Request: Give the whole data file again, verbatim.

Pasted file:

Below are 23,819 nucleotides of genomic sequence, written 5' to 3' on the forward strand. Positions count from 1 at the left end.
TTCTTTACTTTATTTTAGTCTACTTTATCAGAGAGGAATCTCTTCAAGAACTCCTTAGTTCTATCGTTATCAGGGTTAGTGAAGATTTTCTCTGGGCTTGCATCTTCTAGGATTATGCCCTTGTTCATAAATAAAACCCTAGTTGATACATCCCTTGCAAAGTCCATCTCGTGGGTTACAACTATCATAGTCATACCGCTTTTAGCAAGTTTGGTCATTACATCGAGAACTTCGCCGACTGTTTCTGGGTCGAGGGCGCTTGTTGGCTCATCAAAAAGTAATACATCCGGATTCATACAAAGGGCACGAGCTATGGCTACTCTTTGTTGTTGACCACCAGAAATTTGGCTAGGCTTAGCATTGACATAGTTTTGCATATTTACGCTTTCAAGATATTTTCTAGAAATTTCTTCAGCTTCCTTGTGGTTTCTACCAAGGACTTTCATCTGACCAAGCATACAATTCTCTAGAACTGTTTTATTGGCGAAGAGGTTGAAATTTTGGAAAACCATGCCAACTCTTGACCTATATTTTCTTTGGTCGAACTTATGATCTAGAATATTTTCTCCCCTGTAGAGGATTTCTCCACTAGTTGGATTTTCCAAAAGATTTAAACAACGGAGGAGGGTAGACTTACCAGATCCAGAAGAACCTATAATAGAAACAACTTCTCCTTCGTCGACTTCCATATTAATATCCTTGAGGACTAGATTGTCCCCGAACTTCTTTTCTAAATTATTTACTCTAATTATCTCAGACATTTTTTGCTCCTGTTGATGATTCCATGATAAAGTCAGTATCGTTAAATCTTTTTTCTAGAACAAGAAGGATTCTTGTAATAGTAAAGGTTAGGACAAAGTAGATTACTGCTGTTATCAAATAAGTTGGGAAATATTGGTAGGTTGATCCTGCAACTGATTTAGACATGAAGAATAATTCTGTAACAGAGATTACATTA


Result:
Below are 23,819 nucleotides of genomic sequence, written 5' to 3' on the forward strand. Positions count from 1 at the left end.
TTCTTTACTTTATTTTAGTCTACTTTATCAGAGAGGAATCTCTTCAAGAACTCCTTAGTTCTATCGTTATCAGGGTTAGTGAAGATTTTCTCTGGGCTTGCATCTTCTAGGATTATGCCCTTGTTCATAAATAAAACCCTAGTTGATACATCCCTTGCAAAGTCCATCTCGTGGGTTACAACTATCATAGTCATACCGCTTTTAGCAAGTTTGGTCATTACATCGAGAACTTCGCCGACTGTTTCTGGGTCGAGGGCGCTTGTTGGCTCATCAAAAAGTAATACATCCGGATTCATACAAAGGGCACGAGCTATGGCTACTCTTTGTTGTTGACCACCAGAAATTTGGCTAGGCTTAGCATTGACATAGTTTTGCATATTTACGCTTTCAAGATATTTTCTAGAAATTTCTTCAGCTTCCTTGTGGTTTCTACCAAGGACTTTCATCTGACCAAGCATACAATTCTCTAGAACTGTTTTATTGGCGAAGAGGTTGAAATTTTGGAAAACCATGCCAACTCTTGACCTATATTTTCTTTGGTCGAACTTATGATCTAGAATATTTTCTCCCCTGTAGAGGATTTCTCCACTAGTTGGATTTTCCAAAAGATTTAAACAACGGAGGAGGGTAGACTTACCAGATCCAGAAGAACCTATAATAGAAACAACTTCTCCTTCGTCGACTTCCATATTAATATCCTTGAGGACTAGATTGTCCCCGAACTTCTTTTCTAAATTATTTACTCTAATTATCTCAGACATTTTTTGCTCCTGTTGATGATTCCATGATAAAGTCAGTATCGTTAAATCTTTTTTCTAGAACAAGAAGGATTCTTGTAATAGTAAAGGTTAGGACAAAGTAGATTACTGCTGTTATCAAATAAGTTGGGAAATATTGGTAGGTTGATCCTGCAACTGATTTAGACATGAAGAATAATTCTGTAACAGAGATTACATTA